by Pablo Ibarraran, Marcos Robles, Nadin Medellin, Mayra Saenz and Marco Stampini. 

Evidence has shown that Latin America and the Caribbean have been successful in reducing poverty and in achieving important reductions in terms of inequality. Although poverty reduction and the growth of the middle class are clearly related, there is an important link that we need to keep in mind: the vulnerable.

This term has been used to identify people who are not poor (their income or consumption is above $4 per day) but have a relatively high probability of becoming poor in the future. Recent studies have found that the probability of becoming poor is less than 10% if your daily income is above $10, so the vulnerable class is defined as those with income of between $4 and 10.

Clearly, as the economies of poor countries grow, the reduction in the incidence of poverty will be first accompanied by an expansion of the vulnerable class, and subsequently by an expansion of the middle class.

A recent Inter-American Development Bank publication illustrates this process, and alerts of the importance of doing a careful analysis by area (rural/urban) and to the need of designing social protection policies that take into consideration that most of the extreme poor (less than $2.5) and many of the moderate poor (between $2.5 and 4) are actually chronic poor (defined as people or families who live in poverty for six or more years over the period between 2003-2013).

In this context, how should we interpret vulnerability?

An analysis of Peru’s panel data between 2007 and 2011 illustrates that vulnerability is the exit door from poverty and an important step in the transition to become part of the middle class. We can look at this from different perspectives as shown in the image below:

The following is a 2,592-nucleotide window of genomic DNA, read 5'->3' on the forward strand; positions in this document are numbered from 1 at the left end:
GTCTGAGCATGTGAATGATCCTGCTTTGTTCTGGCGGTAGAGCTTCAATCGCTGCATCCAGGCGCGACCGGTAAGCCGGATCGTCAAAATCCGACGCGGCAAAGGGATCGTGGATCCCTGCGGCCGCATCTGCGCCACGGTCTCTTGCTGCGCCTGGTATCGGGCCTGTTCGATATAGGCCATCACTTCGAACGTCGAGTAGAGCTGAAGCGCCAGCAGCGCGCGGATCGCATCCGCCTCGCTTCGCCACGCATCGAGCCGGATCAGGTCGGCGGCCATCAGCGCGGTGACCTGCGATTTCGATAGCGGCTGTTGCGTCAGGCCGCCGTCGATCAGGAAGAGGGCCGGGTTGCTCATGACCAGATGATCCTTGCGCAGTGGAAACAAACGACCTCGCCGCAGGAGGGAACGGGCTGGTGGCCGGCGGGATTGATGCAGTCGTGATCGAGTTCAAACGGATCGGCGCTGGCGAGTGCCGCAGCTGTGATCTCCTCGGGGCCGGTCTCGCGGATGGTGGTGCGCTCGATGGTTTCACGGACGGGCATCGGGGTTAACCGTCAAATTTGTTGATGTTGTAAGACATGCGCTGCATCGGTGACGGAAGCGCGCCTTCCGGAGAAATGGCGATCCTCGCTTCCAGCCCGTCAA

• Of those who were vulnerable in 2011, 48% experienced poverty at least one year between 2007 and 2010.
  • On the other hand, of those who were vulnerable in 2007, only 20% fell into poverty one or more years between 2008 and 2011. These figures suggest that vulnerability is a key transition in the reduction of poverty.
  • However, the vulnerable population of 2007 is a different group than the vulnerable in 2011. To avoid mixing apples and pears, it is interesting to illustrate the transitions using the same group. If we focus on those that were vulnerable in 2009, we find that:
    • 24% were poor in 2007 and/or 2008 but only 12% were poor in 2010 and/or 2011


Thus, in Peru vulnerability is being at a positive stage in the transition out of poverty. This implies that social and economic policies should focus on accelerating the socioeconomic transition, being sure not to leave the poorest behind while supporting the vulnerable so that they move forward towards the middle class.

At the same time, future analysis should pay more attention to the trajectories of this group, as was done before with the poor and now with the middle-class. What is your country doing for the poor and the vulnerable? Let us know in the comments section below or in Twitter.

Para leer esto post en español, haz click aquí.

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